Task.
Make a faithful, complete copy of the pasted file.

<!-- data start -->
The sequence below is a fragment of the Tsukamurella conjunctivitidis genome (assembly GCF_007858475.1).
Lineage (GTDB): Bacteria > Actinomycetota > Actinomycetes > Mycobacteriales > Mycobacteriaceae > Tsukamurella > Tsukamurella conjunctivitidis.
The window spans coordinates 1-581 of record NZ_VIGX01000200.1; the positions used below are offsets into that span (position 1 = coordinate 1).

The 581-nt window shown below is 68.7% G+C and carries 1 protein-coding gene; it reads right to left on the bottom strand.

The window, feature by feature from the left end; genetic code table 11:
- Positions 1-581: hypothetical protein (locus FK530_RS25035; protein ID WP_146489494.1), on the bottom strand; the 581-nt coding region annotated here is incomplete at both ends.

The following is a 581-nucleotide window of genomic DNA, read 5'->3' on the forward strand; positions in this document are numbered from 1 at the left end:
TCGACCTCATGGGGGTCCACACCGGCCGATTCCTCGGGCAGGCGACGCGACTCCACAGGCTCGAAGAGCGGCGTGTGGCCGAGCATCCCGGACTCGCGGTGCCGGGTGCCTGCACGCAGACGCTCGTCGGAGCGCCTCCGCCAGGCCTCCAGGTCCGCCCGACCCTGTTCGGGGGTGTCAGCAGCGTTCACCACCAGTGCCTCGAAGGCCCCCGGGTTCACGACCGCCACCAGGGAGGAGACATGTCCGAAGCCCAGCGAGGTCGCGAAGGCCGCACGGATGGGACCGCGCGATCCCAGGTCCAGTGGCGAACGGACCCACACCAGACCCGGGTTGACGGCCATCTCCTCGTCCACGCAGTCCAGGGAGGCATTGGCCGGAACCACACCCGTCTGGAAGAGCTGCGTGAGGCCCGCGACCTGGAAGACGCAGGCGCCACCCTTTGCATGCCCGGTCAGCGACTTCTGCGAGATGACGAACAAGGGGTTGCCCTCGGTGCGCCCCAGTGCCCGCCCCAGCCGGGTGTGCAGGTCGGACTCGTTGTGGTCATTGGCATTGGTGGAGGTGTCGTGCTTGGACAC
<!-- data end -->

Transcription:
The sequence below is a fragment of the Tsukamurella conjunctivitidis genome (assembly GCF_007858475.1).
Lineage (GTDB): Bacteria > Actinomycetota > Actinomycetes > Mycobacteriales > Mycobacteriaceae > Tsukamurella > Tsukamurella conjunctivitidis.
The window spans coordinates 1-581 of record NZ_VIGX01000200.1; the positions used below are offsets into that span (position 1 = coordinate 1).

The 581-nt window shown below is 68.7% G+C and carries 1 protein-coding gene; it reads right to left on the bottom strand.

The window, feature by feature from the left end; genetic code table 11:
- Positions 1-581: hypothetical protein (locus FK530_RS25035; protein ID WP_146489494.1), on the bottom strand; the 581-nt coding region annotated here is incomplete at both ends.

The following is a 581-nucleotide window of genomic DNA, read 5'->3' on the forward strand; positions in this document are numbered from 1 at the left end:
TCGACCTCATGGGGGTCCACACCGGCCGATTCCTCGGGCAGGCGACGCGACTCCACAGGCTCGAAGAGCGGCGTGTGGCCGAGCATCCCGGACTCGCGGTGCCGGGTGCCTGCACGCAGACGCTCGTCGGAGCGCCTCCGCCAGGCCTCCAGGTCCGCCCGACCCTGTTCGGGGGTGTCAGCAGCGTTCACCACCAGTGCCTCGAAGGCCCCCGGGTTCACGACCGCCACCAGGGAGGAGACATGTCCGAAGCCCAGCGAGGTCGCGAAGGCCGCACGGATGGGACCGCGCGATCCCAGGTCCAGTGGCGAACGGACCCACACCAGACCCGGGTTGACGGCCATCTCCTCGTCCACGCAGTCCAGGGAGGCATTGGCCGGAACCACACCCGTCTGGAAGAGCTGCGTGAGGCCCGCGACCTGGAAGACGCAGGCGCCACCCTTTGCATGCCCGGTCAGCGACTTCTGCGAGATGACGAACAAGGGGTTGCCCTCGGTGCGCCCCAGTGCCCGCCCCAGCCGGGTGTGCAGGTCGGACTCGTTGTGGTCATTGGCATTGGTGGAGGTGTCGTGCTTGGACAC